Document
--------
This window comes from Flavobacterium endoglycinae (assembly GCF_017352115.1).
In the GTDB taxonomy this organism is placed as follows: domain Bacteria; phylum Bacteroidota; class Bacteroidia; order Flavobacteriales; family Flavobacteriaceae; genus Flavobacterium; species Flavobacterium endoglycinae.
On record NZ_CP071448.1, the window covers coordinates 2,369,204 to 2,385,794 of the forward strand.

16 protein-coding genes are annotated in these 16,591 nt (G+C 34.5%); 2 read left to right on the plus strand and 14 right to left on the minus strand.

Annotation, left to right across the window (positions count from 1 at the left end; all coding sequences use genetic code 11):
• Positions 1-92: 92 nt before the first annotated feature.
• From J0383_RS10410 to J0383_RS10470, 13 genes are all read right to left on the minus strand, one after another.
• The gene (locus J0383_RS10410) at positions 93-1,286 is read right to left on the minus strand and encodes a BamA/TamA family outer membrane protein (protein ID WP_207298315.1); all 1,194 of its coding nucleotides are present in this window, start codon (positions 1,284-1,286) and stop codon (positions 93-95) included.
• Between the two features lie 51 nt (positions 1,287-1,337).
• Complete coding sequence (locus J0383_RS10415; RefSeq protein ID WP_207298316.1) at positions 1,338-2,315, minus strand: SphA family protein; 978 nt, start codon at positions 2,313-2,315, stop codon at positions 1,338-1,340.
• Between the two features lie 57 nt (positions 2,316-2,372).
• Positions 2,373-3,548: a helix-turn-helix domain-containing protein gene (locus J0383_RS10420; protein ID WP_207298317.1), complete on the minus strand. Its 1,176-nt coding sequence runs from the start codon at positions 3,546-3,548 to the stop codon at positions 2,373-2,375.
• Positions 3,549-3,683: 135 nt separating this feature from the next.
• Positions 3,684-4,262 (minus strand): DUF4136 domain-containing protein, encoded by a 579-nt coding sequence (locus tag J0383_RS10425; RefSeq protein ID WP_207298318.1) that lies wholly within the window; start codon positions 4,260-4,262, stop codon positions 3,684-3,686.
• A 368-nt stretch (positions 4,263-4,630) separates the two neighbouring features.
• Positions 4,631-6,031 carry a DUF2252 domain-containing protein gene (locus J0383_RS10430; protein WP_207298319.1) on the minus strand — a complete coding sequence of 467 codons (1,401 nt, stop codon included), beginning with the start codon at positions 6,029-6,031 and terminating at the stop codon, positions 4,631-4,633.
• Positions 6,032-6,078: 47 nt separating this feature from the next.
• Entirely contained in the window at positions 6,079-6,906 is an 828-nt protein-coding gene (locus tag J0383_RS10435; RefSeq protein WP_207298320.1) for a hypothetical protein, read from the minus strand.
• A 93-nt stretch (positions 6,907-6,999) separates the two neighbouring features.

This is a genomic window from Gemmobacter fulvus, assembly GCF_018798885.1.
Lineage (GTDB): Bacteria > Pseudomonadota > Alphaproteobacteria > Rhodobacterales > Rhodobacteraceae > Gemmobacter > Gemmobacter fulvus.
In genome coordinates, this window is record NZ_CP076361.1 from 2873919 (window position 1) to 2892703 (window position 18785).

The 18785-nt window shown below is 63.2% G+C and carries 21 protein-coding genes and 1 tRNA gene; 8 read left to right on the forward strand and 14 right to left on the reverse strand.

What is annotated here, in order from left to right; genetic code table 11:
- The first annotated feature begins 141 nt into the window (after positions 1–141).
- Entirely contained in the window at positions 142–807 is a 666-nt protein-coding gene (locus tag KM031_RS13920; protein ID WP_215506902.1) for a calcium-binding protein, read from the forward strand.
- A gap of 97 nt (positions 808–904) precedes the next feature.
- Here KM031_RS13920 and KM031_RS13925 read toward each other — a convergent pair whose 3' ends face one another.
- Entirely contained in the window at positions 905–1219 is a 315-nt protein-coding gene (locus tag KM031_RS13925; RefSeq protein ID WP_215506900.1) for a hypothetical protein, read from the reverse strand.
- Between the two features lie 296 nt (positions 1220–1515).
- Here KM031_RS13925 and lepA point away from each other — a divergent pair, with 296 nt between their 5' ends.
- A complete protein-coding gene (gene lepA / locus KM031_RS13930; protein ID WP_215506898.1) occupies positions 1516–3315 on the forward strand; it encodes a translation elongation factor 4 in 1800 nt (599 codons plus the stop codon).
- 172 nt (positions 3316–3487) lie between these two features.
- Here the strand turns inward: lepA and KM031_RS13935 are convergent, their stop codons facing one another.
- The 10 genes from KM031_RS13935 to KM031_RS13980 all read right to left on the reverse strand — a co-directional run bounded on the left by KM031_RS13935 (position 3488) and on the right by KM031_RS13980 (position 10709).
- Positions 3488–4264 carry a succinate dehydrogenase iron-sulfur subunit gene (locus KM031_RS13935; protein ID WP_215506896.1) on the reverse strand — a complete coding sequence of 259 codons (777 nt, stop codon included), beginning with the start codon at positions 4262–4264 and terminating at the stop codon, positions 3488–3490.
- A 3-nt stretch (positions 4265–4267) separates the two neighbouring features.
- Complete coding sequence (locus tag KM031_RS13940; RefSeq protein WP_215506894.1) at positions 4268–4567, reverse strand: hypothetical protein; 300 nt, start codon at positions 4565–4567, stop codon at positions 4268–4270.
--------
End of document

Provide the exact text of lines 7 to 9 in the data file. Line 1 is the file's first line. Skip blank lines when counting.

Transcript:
• From J0383_RS10410 to J0383_RS10470, 13 genes are all read right to left on the minus strand, one after another.
• The gene (locus J0383_RS10410) at positions 93-1,286 is read right to left on the minus strand and encodes a BamA/TamA family outer membrane protein (protein ID WP_207298315.1); all 1,194 of its coding nucleotides are present in this window, start codon (positions 1,284-1,286) and stop codon (positions 93-95) included.
• Between the two features lie 51 nt (positions 1,287-1,337).